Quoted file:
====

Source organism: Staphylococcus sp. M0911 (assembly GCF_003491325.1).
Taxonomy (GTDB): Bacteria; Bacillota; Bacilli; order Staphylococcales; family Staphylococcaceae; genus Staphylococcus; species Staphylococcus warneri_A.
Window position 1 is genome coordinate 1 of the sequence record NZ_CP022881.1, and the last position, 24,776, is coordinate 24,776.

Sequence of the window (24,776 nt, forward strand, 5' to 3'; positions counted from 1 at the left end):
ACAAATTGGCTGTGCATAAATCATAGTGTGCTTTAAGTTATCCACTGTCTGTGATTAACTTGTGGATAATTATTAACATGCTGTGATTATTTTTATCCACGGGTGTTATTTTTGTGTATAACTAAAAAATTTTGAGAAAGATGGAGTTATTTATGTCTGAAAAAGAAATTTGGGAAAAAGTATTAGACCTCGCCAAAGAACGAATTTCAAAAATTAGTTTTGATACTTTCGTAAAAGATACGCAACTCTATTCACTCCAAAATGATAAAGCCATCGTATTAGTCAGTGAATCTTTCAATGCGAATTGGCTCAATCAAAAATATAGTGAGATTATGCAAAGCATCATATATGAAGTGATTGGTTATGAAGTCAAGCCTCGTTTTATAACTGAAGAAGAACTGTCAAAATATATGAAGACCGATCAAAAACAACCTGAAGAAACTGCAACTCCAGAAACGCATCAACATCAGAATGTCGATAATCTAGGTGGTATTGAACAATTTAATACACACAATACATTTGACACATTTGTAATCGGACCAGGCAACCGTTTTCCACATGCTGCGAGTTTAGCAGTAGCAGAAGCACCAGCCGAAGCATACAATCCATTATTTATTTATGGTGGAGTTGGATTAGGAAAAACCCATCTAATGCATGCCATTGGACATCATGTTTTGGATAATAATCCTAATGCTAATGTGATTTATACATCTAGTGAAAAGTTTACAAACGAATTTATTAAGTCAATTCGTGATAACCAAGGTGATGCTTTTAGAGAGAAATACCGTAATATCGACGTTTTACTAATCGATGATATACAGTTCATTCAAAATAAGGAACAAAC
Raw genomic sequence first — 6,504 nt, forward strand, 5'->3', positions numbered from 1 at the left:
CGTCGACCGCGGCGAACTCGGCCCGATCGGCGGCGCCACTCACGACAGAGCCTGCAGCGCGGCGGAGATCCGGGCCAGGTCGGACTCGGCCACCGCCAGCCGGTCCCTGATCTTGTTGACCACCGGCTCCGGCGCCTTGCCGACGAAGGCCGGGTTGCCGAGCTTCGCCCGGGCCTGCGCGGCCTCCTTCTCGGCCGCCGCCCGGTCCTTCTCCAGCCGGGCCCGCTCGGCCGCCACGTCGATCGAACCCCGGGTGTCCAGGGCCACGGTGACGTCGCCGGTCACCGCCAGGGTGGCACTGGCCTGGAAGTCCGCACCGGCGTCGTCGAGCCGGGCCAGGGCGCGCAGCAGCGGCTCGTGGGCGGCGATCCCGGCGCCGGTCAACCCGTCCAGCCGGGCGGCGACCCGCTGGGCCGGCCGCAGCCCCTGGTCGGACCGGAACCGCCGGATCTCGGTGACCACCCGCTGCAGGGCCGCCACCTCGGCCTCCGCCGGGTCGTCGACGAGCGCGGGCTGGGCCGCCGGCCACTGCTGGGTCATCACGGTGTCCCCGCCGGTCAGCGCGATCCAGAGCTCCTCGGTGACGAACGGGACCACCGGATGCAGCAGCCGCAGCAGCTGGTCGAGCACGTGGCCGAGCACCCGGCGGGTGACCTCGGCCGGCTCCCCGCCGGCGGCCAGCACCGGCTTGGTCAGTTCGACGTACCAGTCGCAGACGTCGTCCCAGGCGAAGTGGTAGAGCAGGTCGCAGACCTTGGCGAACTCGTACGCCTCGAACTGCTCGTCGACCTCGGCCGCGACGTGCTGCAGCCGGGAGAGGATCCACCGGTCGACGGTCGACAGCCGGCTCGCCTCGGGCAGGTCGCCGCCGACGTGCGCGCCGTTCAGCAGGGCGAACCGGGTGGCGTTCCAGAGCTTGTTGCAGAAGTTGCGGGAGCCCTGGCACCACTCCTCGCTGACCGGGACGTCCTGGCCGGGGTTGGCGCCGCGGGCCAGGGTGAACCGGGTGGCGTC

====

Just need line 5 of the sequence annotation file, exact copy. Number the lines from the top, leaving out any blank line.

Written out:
ACAAATTGGCTGTGCATAAATCATAGTGTGCTTTAAGTTATCCACTGTCTGTGATTAACTTGTGGATAATTATTAACATGCTGTGATTATTTTTATCCACGGGTGTTATTTTTGTGTATAACTAAAAAATTTTGAGAAAGATGGAGTTATTTATGTCTGAAAAAGAAATTTGGGAAAAAGTATTAGACCTCGCCAAAGAACGAATTTCAAAAATTAGTTTTGATACTTTCGTAAAAGATACGCAACTCTATTCACTCCAAAATGATAAAGCCATCGTATTAGTCAGTGAATCTTTCAATGCGAATTGGCTCAATCAAAAATATAGTGAGATTATGCAAAGCATCATATATGAAGTGATTGGTTATGAAGTCAAGCCTCGTTTTATAACTGAAGAAGAACTGTCAAAATATATGAAGACCGATCAAAAACAACCTGAAGAAACTGCAACTCCAGAAACGCATCAACATCAGAATGTCGATAATCTAGGTGGTATTGAACAATTTAATACACACAATACATTTGACACATTTGTAATCGGACCAGGCAACCGTTTTCCACATGCTGCGAGTTTAGCAGTAGCAGAAGCACCAGCCGAAGCATACAATCCATTATTTATTTATGGTGGAGTTGGATTAGGAAAAACCCATCTAATGCATGCCATTGGACATCATGTTTTGGATAATAATCCTAATGCTAATGTGATTTATACATCTAGTGAAAAGTTTACAAACGAATTTATTAAGTCAATTCGTGATAACCAAGGTGATGCTTTTAGAGAGAAATACCGTAATATCGACGTTTTACTAATCGATGATATACAGTTCATTCAAAATAAGGAACAAAC